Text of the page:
Have you ever wondered: what’s in a beer? Sure, you’ve heard about malt and how beer is brewed and fermented. But what else is in the most popular alcoholic beverage in the U.S. and how is it made?
History suggests that people started drinking beer 8,000 years ago, making it one of the oldest drinks in existence. The ancient Sumerian civilization brewed beer so rich with nutrients that it was consumed more than water. It seems not much has changed – to date, beer remains a well-loved drink, with or without occasion
Despite its popularity, though, most people don’t know or care how beer is made. But, you may have noticed that not all beer taste the same. Then, wouldn’t you want to know what factors affect your favorite beer’s flavor?
Before your beer is poured into a bottle by alcohol filling equipment or into a glass from the tap at your watering hole of choice, beer’s four basic ingredients undergo five main processes.
The process of beer brewing starts with harvesting grains, heating and drying them, and then cracking them. The grain used for most beers is usually barley, though variations include wheat and rye. The process of heating, drying, and cracking—malting, in short—is done to isolate the enzymes needed for the next step.
After the process of malting comes the mashing. In this step, the malted enzymes steep in hot water for about an hour to activate and prepare them for fermentation. In this step, the malt enzymes are activated and the grain starches are converted into sugars for fermentation. The grains are then pulled from this sugary water, leaving the wort or essentially unfermented beer.
For the third step, brewers boil the wort for about an hour. In this process, spices and hops are added to the boiling wort, releasing flavor into the unfermented mixture. What are hops? These are the small cone-like green fruits of a vine. Hops add the signature bitterness associated with most beers to balance all the sugar in the wort. Hops also act as a natural preservative, which was why they were originally used in beer brewing.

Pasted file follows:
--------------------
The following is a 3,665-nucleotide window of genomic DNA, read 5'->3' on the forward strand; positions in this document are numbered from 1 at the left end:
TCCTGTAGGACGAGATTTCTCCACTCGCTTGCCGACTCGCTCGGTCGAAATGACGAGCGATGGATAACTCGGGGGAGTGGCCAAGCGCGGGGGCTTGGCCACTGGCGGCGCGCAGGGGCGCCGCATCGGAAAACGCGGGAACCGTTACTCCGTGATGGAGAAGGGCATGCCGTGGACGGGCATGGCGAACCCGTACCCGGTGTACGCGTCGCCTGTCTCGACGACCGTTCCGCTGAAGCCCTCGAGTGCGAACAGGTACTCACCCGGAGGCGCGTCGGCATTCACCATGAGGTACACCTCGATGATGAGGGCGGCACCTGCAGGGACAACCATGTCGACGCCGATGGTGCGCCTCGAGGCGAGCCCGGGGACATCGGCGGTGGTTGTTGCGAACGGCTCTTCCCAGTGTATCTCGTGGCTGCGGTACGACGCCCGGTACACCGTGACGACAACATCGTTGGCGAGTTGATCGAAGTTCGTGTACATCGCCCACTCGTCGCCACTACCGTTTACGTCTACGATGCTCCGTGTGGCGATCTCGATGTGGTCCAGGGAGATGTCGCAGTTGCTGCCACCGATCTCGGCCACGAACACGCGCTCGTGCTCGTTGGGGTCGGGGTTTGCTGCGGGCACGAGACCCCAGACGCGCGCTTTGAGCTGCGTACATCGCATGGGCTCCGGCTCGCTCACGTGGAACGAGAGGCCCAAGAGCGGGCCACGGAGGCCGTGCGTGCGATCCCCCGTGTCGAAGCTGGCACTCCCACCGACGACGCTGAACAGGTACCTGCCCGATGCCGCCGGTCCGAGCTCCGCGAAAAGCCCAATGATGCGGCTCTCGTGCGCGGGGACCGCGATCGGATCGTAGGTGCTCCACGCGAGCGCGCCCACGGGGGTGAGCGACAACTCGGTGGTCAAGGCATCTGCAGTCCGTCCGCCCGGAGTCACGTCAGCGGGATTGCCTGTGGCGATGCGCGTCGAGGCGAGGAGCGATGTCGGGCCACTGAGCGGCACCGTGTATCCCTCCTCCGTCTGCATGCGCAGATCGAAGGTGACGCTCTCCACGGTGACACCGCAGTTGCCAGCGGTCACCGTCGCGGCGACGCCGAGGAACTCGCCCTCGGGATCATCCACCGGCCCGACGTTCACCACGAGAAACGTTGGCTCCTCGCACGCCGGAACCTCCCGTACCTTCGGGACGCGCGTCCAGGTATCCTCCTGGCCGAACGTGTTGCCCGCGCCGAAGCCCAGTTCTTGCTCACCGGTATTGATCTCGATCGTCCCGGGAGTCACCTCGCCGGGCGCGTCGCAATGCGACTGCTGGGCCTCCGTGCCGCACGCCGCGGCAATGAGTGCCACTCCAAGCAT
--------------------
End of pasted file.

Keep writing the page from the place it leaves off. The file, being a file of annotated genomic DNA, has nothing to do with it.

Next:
Afterwards, malt and hops particles are removed, leaving liquid that’s ready to be fermented.
The fourth step in beer brewing is the process of fermentation. Once the wort is cooled, strained, and filtered, it’s transferred to a fermenting vessel. This is when you add the yeast, which acts as the catalyst. The yeast reacts with the sugar in the wort and creates alcohol. While staying in storage at room temperature (for ales) or cold temperature (for lagers) for several weeks, the yeast will basically eat up the sugar content in the wort and produce alcohol and CO2.
5. Bottling and Aging
Now, you have an alcoholic beer. Yet, the beverage produced after fermentation is flat and not carbonated. Think of a bottle of soda left uncapped for hours. Beer is better carbonated so it either undergoes the process of artificial carbonation like that of sodas or it’s going to be bottle conditioned, allowing the CO2 content to carbonate the beer inside the bottle. After a few weeks, your beer is ready to drink!
The way beer is made is a fascinating process. Its delicate steps and subtle changes in different elements can provide flavors distinct from one another. With the care and precision that goes into crafting this beverage, it’s no wonder it’s a deliciously popular drink across the world.